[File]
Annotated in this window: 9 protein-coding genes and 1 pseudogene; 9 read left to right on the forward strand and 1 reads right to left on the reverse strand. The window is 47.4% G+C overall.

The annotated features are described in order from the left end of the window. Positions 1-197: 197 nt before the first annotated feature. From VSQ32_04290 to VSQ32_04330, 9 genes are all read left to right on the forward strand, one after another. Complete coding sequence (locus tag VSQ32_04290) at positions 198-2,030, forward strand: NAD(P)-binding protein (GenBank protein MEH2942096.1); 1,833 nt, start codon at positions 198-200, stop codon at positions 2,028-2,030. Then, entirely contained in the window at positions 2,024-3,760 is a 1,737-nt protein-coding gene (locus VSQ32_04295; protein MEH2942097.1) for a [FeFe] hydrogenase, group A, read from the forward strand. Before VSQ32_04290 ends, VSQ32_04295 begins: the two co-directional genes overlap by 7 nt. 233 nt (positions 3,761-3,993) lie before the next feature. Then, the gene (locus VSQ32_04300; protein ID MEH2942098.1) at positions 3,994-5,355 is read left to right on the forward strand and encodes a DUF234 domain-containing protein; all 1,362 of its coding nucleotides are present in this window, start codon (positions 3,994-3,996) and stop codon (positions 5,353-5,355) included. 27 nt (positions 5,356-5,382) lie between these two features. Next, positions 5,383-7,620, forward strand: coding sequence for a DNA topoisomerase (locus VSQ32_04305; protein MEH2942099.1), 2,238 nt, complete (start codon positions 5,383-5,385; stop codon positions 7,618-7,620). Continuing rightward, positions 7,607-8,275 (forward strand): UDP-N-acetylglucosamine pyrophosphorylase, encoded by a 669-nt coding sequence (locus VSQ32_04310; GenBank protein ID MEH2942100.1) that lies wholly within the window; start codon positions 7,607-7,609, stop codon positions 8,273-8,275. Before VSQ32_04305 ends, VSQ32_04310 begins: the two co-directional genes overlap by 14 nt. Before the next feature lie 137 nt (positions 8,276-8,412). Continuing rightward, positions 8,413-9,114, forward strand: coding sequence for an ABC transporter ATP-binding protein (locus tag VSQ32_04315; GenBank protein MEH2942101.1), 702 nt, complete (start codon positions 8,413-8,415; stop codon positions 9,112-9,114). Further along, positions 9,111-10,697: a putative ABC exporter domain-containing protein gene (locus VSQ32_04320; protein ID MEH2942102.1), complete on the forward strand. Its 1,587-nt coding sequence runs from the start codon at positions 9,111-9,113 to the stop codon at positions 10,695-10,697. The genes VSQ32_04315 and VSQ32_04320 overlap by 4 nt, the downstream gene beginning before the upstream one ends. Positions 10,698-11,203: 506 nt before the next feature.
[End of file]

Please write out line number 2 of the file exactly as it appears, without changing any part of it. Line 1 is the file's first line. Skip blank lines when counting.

The annotated features are described in order from the left end of the window. Positions 1-197: 197 nt before the first annotated feature. From VSQ32_04290 to VSQ32_04330, 9 genes are all read left to right on the forward strand, one after another. Complete coding sequence (locus tag VSQ32_04290) at positions 198-2,030, forward strand: NAD(P)-binding protein (GenBank protein MEH2942096.1); 1,833 nt, start codon at positions 198-200, stop codon at positions 2,028-2,030. Then, entirely contained in the window at positions 2,024-3,760 is a 1,737-nt protein-coding gene (locus VSQ32_04295; protein MEH2942097.1) for a [FeFe] hydrogenase, group A, read from the forward strand. Before VSQ32_04290 ends, VSQ32_04295 begins: the two co-directional genes overlap by 7 nt. 233 nt (positions 3,761-3,993) lie before the next feature. Then, the gene (locus VSQ32_04300; protein ID MEH2942098.1) at positions 3,994-5,355 is read left to right on the forward strand and encodes a DUF234 domain-containing protein; all 1,362 of its coding nucleotides are present in this window, start codon (positions 3,994-3,996) and stop codon (positions 5,353-5,355) included. 27 nt (positions 5,356-5,382) lie between these two features. Next, positions 5,383-7,620, forward strand: coding sequence for a DNA topoisomerase (locus VSQ32_04305; protein MEH2942099.1), 2,238 nt, complete (start codon positions 5,383-5,385; stop codon positions 7,618-7,620). Continuing rightward, positions 7,607-8,275 (forward strand): UDP-N-acetylglucosamine pyrophosphorylase, encoded by a 669-nt coding sequence (locus VSQ32_04310; GenBank protein ID MEH2942100.1) that lies wholly within the window; start codon positions 7,607-7,609, stop codon positions 8,273-8,275. Before VSQ32_04305 ends, VSQ32_04310 begins: the two co-directional genes overlap by 14 nt. Before the next feature lie 137 nt (positions 8,276-8,412). Continuing rightward, positions 8,413-9,114, forward strand: coding sequence for an ABC transporter ATP-binding protein (locus tag VSQ32_04315; GenBank protein MEH2942101.1), 702 nt, complete (start codon positions 8,413-8,415; stop codon positions 9,112-9,114). Further along, positions 9,111-10,697: a putative ABC exporter domain-containing protein gene (locus VSQ32_04320; protein ID MEH2942102.1), complete on the forward strand. Its 1,587-nt coding sequence runs from the start codon at positions 9,111-9,113 to the stop codon at positions 10,695-10,697. The genes VSQ32_04315 and VSQ32_04320 overlap by 4 nt, the downstream gene beginning before the upstream one ends. Positions 10,698-11,203: 506 nt before the next feature.